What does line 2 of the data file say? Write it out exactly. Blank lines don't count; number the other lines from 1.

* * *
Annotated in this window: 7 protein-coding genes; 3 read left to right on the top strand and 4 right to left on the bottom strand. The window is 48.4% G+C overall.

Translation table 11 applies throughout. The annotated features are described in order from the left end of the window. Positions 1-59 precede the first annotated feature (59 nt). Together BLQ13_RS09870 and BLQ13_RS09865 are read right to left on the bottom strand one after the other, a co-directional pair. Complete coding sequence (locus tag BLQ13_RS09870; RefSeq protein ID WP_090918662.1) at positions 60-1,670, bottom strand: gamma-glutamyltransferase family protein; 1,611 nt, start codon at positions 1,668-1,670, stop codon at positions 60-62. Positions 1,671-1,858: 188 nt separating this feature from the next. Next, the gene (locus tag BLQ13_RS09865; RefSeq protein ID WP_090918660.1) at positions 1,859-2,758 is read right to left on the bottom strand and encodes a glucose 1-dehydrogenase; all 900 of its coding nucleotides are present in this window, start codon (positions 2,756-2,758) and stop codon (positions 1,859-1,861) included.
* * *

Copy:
Translation table 11 applies throughout. The annotated features are described in order from the left end of the window. Positions 1-59 precede the first annotated feature (59 nt). Together BLQ13_RS09870 and BLQ13_RS09865 are read right to left on the bottom strand one after the other, a co-directional pair. Complete coding sequence (locus tag BLQ13_RS09870; RefSeq protein ID WP_090918662.1) at positions 60-1,670, bottom strand: gamma-glutamyltransferase family protein; 1,611 nt, start codon at positions 1,668-1,670, stop codon at positions 60-62. Positions 1,671-1,858: 188 nt separating this feature from the next. Next, the gene (locus tag BLQ13_RS09865; RefSeq protein ID WP_090918660.1) at positions 1,859-2,758 is read right to left on the bottom strand and encodes a glucose 1-dehydrogenase; all 900 of its coding nucleotides are present in this window, start codon (positions 2,756-2,758) and stop codon (positions 1,859-1,861) included.